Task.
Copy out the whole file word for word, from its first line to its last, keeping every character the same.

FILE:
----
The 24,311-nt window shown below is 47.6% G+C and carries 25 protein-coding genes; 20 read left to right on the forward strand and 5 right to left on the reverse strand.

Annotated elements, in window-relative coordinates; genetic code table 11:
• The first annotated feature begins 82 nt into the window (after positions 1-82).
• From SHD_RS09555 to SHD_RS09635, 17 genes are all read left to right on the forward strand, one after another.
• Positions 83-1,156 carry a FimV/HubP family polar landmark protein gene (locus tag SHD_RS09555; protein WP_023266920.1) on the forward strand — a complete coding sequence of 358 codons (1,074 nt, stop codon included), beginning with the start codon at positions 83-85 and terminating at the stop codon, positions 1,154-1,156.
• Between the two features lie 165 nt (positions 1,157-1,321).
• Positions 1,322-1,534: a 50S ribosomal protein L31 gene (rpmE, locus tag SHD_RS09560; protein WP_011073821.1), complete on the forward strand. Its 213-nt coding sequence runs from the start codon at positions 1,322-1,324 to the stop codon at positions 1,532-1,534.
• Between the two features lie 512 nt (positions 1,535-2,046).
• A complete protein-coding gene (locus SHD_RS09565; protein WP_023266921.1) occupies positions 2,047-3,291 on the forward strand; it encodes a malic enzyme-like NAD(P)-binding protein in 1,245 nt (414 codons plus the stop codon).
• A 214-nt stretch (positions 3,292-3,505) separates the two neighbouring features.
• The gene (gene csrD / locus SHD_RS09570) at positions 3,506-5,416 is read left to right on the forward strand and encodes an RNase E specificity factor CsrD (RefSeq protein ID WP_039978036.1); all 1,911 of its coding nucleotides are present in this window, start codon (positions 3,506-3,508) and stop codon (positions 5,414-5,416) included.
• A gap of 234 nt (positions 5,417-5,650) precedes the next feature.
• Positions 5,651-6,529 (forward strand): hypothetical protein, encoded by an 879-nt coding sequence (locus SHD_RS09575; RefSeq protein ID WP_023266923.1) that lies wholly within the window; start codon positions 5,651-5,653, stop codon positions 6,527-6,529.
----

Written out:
The 24,311-nt window shown below is 47.6% G+C and carries 25 protein-coding genes; 20 read left to right on the forward strand and 5 right to left on the reverse strand.

Annotated elements, in window-relative coordinates; genetic code table 11:
• The first annotated feature begins 82 nt into the window (after positions 1-82).
• From SHD_RS09555 to SHD_RS09635, 17 genes are all read left to right on the forward strand, one after another.
• Positions 83-1,156 carry a FimV/HubP family polar landmark protein gene (locus tag SHD_RS09555; protein WP_023266920.1) on the forward strand — a complete coding sequence of 358 codons (1,074 nt, stop codon included), beginning with the start codon at positions 83-85 and terminating at the stop codon, positions 1,154-1,156.
• Between the two features lie 165 nt (positions 1,157-1,321).
• Positions 1,322-1,534: a 50S ribosomal protein L31 gene (rpmE, locus tag SHD_RS09560; protein WP_011073821.1), complete on the forward strand. Its 213-nt coding sequence runs from the start codon at positions 1,322-1,324 to the stop codon at positions 1,532-1,534.
• Between the two features lie 512 nt (positions 1,535-2,046).
• A complete protein-coding gene (locus SHD_RS09565; protein WP_023266921.1) occupies positions 2,047-3,291 on the forward strand; it encodes a malic enzyme-like NAD(P)-binding protein in 1,245 nt (414 codons plus the stop codon).
• A 214-nt stretch (positions 3,292-3,505) separates the two neighbouring features.
• The gene (gene csrD / locus SHD_RS09570) at positions 3,506-5,416 is read left to right on the forward strand and encodes an RNase E specificity factor CsrD (RefSeq protein ID WP_039978036.1); all 1,911 of its coding nucleotides are present in this window, start codon (positions 3,506-3,508) and stop codon (positions 5,414-5,416) included.
• A gap of 234 nt (positions 5,417-5,650) precedes the next feature.
• Positions 5,651-6,529 (forward strand): hypothetical protein, encoded by an 879-nt coding sequence (locus SHD_RS09575; RefSeq protein ID WP_023266923.1) that lies wholly within the window; start codon positions 5,651-5,653, stop codon positions 6,527-6,529.